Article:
Human Cardiomyopathy and HSP60

Project: Research project

Description

DESCRIPTION (provided by applicant): Nearly 5 million Americans have heart failure, with 400,000 new cases diagnosed annually. Most treatment is aimed at stemming the downward spiral of heart failure, but despite vigorous attempts to dissect the underlying mechanisms, much remains to be understood. The heat shock proteins (HSP) are a ubiquitous family of endogenous, protective proteins with high sequence conservation across species. Previously, we observed that the cardioprotective HSP60, normally a mitochondrial and cytosolic protein, is abnormally localized in the plasma membrane in the failing human heart. We have determined that acute hypoxic injury in rat cardiac myocytes precipitates translocation of cytosolic HSP60 to the plasma membrane. Cytosolic HSP60 complexes with the pro-apoptotic bax in the normal heart, and reduction in HSP60 will precipitate myocyte apoptosis. Our central hypothesis is that membrane localization of HSP60 mediates cardiac myocyte damage and cell death. We specifically hypothesize that cellular stress/injury causes phosphorylation/myristoylation of cytosolic HSP60 resulting in HSP60 translocating to the plasma membrane, We will address this hypothesis with three Specific Aims: 1. Determine the Mechanism of Translocation of HSP60 to the Plasma Membrane with Stress. Identify modifications of HSP60 that account for change in cellular localization with injury, and pinpoint signaling pathways involved in the observed modifications. 2. Determine the Function of Membrane Localization of HSP60 with Stress - HSP60 translocates from the cytoplasm to the plasma membrane with stress. We hypothesize that the presence of HSP60 in the membrane is detrimental to the heart, and will test this by expressing mutated HSP60 with altered localization in myocytes. We will also identify membrane proteins that interact with HSP60. 3. Define the Mechanism of the HSP60/bax Interaction - HSP60 and bax form a complex in the cytosol. We postulate that this interaction between HSP60 and bax is important for preventing apoptosis. The underlying mechanism of regulation of this interaction is unknown, and will be identified in the planned experiments. In the planned work, we will study a novel aspect of HSP60 function - its translocation with stress/injury from the cytosol to the plasma membrane, and the effect of this migration on cardiac cell function and viability. The key issue is whether the movement of HSP60 to the plasma membrane is a cause vs. a consequence of injury. These experiments will help delineate whether movement of HSP60 the membrane alone will precipitate cell death, and whether preventing movement will prevent cell death. The long-term goal of this research initiative is to further understand the mechanisms underlying heart failure's progression.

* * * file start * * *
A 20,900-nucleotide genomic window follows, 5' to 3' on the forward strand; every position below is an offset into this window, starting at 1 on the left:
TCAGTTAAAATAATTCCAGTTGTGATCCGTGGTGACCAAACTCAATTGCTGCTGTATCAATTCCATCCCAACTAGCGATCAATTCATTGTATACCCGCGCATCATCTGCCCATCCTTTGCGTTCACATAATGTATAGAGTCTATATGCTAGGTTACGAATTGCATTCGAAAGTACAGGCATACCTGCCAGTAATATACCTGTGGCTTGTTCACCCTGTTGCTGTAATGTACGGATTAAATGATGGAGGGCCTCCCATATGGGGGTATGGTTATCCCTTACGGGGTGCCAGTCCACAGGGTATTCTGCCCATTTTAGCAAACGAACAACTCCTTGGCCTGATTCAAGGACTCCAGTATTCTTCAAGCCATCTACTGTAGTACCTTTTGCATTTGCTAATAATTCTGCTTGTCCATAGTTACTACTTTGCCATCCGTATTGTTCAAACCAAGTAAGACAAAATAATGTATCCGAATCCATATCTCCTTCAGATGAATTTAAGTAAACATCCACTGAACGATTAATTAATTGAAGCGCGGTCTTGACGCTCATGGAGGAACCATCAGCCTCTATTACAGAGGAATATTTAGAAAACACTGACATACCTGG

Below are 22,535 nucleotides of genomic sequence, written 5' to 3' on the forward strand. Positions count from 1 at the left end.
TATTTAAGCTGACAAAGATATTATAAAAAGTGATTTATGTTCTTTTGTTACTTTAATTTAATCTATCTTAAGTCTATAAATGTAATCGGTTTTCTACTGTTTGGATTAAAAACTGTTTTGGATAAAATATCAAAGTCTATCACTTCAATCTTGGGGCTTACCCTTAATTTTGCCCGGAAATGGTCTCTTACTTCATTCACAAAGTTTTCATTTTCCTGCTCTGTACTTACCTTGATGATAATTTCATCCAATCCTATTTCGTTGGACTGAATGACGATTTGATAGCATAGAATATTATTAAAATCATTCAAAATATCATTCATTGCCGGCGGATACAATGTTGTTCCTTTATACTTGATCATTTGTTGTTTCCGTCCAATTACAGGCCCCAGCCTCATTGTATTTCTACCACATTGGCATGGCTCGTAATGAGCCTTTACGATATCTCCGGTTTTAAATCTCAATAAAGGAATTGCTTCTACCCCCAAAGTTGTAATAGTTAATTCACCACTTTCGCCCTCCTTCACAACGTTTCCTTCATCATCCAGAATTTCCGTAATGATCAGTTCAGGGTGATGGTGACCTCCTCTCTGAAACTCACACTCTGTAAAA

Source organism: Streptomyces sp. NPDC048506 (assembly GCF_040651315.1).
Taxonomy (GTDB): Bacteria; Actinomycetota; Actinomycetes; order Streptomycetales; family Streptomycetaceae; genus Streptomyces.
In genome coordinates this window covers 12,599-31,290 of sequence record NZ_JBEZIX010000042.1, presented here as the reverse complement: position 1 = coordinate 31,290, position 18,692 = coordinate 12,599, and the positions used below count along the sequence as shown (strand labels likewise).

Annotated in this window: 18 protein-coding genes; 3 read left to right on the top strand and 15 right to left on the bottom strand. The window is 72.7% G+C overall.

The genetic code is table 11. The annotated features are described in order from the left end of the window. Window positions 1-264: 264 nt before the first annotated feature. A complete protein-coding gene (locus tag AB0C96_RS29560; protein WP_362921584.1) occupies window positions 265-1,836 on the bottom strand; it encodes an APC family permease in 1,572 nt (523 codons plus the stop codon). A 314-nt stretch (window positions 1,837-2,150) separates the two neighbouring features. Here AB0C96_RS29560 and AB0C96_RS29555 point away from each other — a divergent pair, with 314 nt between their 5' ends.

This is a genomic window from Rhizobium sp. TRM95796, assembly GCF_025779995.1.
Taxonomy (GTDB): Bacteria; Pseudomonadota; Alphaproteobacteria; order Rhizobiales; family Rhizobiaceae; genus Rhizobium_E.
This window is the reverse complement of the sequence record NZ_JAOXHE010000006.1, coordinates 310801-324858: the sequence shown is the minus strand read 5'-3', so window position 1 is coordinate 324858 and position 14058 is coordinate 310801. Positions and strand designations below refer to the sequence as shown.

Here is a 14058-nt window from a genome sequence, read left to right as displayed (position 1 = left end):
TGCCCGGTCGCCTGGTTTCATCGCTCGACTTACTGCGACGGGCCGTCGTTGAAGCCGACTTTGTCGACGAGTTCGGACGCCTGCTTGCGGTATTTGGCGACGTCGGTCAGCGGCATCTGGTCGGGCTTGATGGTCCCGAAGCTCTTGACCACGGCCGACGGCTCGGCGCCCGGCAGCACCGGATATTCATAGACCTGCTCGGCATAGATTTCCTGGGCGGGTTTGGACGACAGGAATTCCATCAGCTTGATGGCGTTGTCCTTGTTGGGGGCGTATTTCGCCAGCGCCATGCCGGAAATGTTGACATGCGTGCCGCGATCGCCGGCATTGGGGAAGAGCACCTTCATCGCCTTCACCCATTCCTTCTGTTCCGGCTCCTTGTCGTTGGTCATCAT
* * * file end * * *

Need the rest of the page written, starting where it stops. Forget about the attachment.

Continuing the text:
StatusFinished
Effective start/end date7/1/046/30/14

Funding

  • National Institutes of Health: $380,000.00
  • National Institutes of Health: $376,200.00
  • National Institutes of Health: $380,000.00
  • National Institutes of Health: $281,609.00
  • National Institutes of Health: $290,021.00
  • National Institutes of Health: $373,760.00
  • National Institutes of Health: $297,000.00
  • National Institutes of Health: $380,000.00
  • National Institutes of Health: $297,000.00

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Cardiomyopathies
Heart Failure
Exosomes
Cell Membrane
Cardiac Myocytes
Mitochondrial Dynamics
Apoptosis
Cytosol
Mitochondria
Cell Death
Wounds and Injuries
Proteins
Membranes
Muscle Cells
Heat-Shock Proteins
Mitochondrial Proteins
Organized Financing
Organelles
Caspase 7
Caspase 8

ASJC

  • Medicine(all)